Parents may be switching off too early when it comes to giving their children career support and guidance according to global research released by LinkedIn, the world’s largest online professional network. For most workers (69%), career advice stops when they get their first job, despite two thirds (64%) of children wishing their parents had offered up some much needed guidance on a specific issue during their career. In addition, a third of professionals would like more general career advice from parents.
These findings mark the launch of the third annual LinkedIn Bring in Your Parents Day. The worldwide event on November 5 in which workers around the globe invite their parents into the workplace to give them an inside view of their working life.
LinkedIn Bring in Your Parents Day aims to bridge this gap between workers and their parents when it comes to the world of work, providing parents with the insights and knowledge they need to offer useful advice to their children. LinkedIn commissioned research which points to a new style of parenting that children want; termed “Lighthouse Parents” which inspires parents to remain a beacon of encouragement and advice without being too overbearing or taking too much of a step back.
As part of the study, LinkedIn worked with Dr Alexandra Beauregard, an expert on the influence of families in the workplace, from the London School of Economics. Dr Beauregard looked at different parenting styles, based on how engaged parents were in their child’s professional life and the types of decisions they helped to influence and how these affected kids that have flown the nest. The new term Lighthouse Parenting joins other parenting styles people may be familiar with: Free Range, Well-wishers, Concierge and Helicopter Parenting.
While parents aren’t short of potential advice, 45% often find themselves with an opinion to offer but refrain from giving it. The reasons were: thinking children have to make their own decisions as an adult (60%), not wanting to interfere (31%) and believing offspring would be annoyed or offended (23%). What’s more, more than half (55%) admit they aren’t very familiar with what their child does for a living.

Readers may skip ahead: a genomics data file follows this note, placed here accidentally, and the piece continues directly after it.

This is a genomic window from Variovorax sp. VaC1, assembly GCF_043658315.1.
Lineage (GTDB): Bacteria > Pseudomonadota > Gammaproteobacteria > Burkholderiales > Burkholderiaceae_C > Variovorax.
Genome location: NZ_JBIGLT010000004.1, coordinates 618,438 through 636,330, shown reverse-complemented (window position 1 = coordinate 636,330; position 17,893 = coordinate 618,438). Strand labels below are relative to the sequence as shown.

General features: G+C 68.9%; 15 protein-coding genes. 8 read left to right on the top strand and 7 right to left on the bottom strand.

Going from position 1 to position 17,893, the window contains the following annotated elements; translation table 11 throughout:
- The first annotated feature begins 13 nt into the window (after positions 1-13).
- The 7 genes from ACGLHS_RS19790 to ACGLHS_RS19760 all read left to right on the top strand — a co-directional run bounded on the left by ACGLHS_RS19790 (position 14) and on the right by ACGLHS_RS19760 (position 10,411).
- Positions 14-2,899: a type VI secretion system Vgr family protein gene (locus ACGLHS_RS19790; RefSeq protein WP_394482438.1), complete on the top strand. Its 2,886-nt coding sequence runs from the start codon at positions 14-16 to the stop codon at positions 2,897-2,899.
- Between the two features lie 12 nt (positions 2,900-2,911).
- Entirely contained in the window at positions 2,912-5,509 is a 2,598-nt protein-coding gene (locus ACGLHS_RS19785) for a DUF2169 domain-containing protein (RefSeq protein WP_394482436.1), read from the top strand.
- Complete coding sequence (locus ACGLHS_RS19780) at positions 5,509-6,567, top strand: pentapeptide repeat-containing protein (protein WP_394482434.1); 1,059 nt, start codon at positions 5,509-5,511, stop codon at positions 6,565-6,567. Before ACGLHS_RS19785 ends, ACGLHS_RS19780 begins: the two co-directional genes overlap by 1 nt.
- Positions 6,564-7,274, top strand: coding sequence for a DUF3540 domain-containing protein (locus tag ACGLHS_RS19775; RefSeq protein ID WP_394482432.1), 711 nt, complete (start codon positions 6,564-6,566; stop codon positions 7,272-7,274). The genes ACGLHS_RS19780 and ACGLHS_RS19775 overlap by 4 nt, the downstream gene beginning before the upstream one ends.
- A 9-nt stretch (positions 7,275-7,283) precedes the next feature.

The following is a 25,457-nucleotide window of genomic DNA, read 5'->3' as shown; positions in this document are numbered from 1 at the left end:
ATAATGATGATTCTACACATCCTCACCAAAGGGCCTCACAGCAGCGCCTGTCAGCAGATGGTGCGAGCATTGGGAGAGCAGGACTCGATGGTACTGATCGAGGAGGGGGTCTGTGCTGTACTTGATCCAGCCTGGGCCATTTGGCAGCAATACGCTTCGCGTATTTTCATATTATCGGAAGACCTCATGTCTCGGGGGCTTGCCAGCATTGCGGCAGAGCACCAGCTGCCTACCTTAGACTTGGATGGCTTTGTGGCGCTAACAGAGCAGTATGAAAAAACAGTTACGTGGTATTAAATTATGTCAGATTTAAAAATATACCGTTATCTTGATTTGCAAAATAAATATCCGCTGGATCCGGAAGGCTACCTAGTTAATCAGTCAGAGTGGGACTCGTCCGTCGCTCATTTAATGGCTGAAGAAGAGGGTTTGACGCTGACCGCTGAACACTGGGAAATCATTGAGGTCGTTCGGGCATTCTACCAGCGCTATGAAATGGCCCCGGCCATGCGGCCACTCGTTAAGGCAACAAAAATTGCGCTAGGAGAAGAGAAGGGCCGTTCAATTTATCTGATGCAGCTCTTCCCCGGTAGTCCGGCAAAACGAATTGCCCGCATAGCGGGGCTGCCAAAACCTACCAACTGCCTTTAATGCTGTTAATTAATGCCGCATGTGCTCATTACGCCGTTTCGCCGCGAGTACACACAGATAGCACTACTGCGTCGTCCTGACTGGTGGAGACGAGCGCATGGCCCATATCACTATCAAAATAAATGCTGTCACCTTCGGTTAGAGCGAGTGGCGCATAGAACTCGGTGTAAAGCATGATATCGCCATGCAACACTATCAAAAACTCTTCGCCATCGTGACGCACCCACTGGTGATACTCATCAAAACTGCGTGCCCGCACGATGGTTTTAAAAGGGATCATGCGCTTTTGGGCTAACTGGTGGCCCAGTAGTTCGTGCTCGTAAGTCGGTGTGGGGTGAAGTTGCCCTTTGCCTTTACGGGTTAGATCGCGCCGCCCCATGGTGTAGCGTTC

Dr Beauregard commented, “Parents know they are one of the most important factors in shaping their child’s upbringing; however this input usually drops off once they enter the full-time workforce. A big reason for this is parents feel like they know less about what their child is doing. BIYP is a great way for parents to understand what their chid does and all the useful advice they still have to give. The Lighthouse Parent embodies this parenting style by continuing to take an interest in a child’s career and giving guidance when required – without interfering.”
In Malaysia, Malaysian Global Innovation & Creativity Centre (MaGIC) will be holding the BIYP Day on 25 November 2015 where employees will host their parents to a fun day at the office.
LinkedIn Bring In Your Parents Day will be held in 17 countries including the United Kingdom, United States, France, The Netherlands, Sweden, Italy, Spain, Brazil, Australia, India, Canada, Singapore, New Zealand, Malaysia, China, Japan and Hong Kong[CD1] , and encourages businesses and individuals worldwide to take part in the day. 25,000 people took part in 2014 and this year companies including Samsung and Doro are already signed up to take part. Whether you’re a parent, an employee, or a business, you can find out how to take part by visiting www.biyp.linkedin.com. Join conversations on Twitter with #LinkedIn #BIYP.